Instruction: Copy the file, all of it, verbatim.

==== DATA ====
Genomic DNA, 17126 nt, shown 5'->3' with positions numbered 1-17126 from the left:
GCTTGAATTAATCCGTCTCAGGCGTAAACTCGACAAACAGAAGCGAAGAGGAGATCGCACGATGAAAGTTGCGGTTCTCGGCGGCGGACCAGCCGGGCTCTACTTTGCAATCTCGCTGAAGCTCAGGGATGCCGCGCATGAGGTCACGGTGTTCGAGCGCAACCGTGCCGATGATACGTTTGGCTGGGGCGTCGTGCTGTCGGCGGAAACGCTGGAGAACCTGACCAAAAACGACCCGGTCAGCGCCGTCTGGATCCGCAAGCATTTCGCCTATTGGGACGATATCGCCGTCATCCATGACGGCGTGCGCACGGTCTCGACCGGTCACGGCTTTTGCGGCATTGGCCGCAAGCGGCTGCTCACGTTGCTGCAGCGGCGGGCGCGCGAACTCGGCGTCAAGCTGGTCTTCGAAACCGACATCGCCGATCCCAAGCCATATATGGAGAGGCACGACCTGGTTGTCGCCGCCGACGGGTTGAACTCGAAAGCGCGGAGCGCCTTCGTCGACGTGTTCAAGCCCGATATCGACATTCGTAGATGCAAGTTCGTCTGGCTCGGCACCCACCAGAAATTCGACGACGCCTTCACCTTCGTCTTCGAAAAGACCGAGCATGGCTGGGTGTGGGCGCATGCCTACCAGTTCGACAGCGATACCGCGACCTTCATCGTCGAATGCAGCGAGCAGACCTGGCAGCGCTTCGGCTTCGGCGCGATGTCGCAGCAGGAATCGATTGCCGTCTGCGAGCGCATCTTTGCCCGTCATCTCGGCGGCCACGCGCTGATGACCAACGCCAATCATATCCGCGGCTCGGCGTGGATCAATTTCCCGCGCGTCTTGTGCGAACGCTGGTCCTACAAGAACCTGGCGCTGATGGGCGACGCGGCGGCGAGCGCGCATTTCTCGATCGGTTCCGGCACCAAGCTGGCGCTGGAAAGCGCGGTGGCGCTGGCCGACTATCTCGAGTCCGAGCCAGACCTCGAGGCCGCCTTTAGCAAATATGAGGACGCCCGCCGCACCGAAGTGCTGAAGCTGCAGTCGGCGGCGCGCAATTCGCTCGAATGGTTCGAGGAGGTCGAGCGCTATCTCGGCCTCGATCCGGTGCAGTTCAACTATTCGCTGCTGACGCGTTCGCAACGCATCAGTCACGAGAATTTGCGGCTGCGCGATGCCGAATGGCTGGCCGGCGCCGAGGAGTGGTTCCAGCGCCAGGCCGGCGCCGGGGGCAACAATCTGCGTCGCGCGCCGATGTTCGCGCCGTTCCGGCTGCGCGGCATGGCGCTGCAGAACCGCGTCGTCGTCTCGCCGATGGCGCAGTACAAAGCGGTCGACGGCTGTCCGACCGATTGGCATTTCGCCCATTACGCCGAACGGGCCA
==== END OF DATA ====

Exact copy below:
Genomic DNA, 17126 nt, shown 5'->3' with positions numbered 1-17126 from the left:
GCTTGAATTAATCCGTCTCAGGCGTAAACTCGACAAACAGAAGCGAAGAGGAGATCGCACGATGAAAGTTGCGGTTCTCGGCGGCGGACCAGCCGGGCTCTACTTTGCAATCTCGCTGAAGCTCAGGGATGCCGCGCATGAGGTCACGGTGTTCGAGCGCAACCGTGCCGATGATACGTTTGGCTGGGGCGTCGTGCTGTCGGCGGAAACGCTGGAGAACCTGACCAAAAACGACCCGGTCAGCGCCGTCTGGATCCGCAAGCATTTCGCCTATTGGGACGATATCGCCGTCATCCATGACGGCGTGCGCACGGTCTCGACCGGTCACGGCTTTTGCGGCATTGGCCGCAAGCGGCTGCTCACGTTGCTGCAGCGGCGGGCGCGCGAACTCGGCGTCAAGCTGGTCTTCGAAACCGACATCGCCGATCCCAAGCCATATATGGAGAGGCACGACCTGGTTGTCGCCGCCGACGGGTTGAACTCGAAAGCGCGGAGCGCCTTCGTCGACGTGTTCAAGCCCGATATCGACATTCGTAGATGCAAGTTCGTCTGGCTCGGCACCCACCAGAAATTCGACGACGCCTTCACCTTCGTCTTCGAAAAGACCGAGCATGGCTGGGTGTGGGCGCATGCCTACCAGTTCGACAGCGATACCGCGACCTTCATCGTCGAATGCAGCGAGCAGACCTGGCAGCGCTTCGGCTTCGGCGCGATGTCGCAGCAGGAATCGATTGCCGTCTGCGAGCGCATCTTTGCCCGTCATCTCGGCGGCCACGCGCTGATGACCAACGCCAATCATATCCGCGGCTCGGCGTGGATCAATTTCCCGCGCGTCTTGTGCGAACGCTGGTCCTACAAGAACCTGGCGCTGATGGGCGACGCGGCGGCGAGCGCGCATTTCTCGATCGGTTCCGGCACCAAGCTGGCGCTGGAAAGCGCGGTGGCGCTGGCCGACTATCTCGAGTCCGAGCCAGACCTCGAGGCCGCCTTTAGCAAATATGAGGACGCCCGCCGCACCGAAGTGCTGAAGCTGCAGTCGGCGGCGCGCAATTCGCTCGAATGGTTCGAGGAGGTCGAGCGCTATCTCGGCCTCGATCCGGTGCAGTTCAACTATTCGCTGCTGACGCGTTCGCAACGCATCAGTCACGAGAATTTGCGGCTGCGCGATGCCGAATGGCTGGCCGGCGCCGAGGAGTGGTTCCAGCGCCAGGCCGGCGCCGGGGGCAACAATCTGCGTCGCGCGCCGATGTTCGCGCCGTTCCGGCTGCGCGGCATGGCGCTGCAGAACCGCGTCGTCGTCTCGCCGATGGCGCAGTACAAAGCGGTCGACGGCTGTCCGACCGATTGGCATTTCGCCCATTACGCCGAACGGGCCA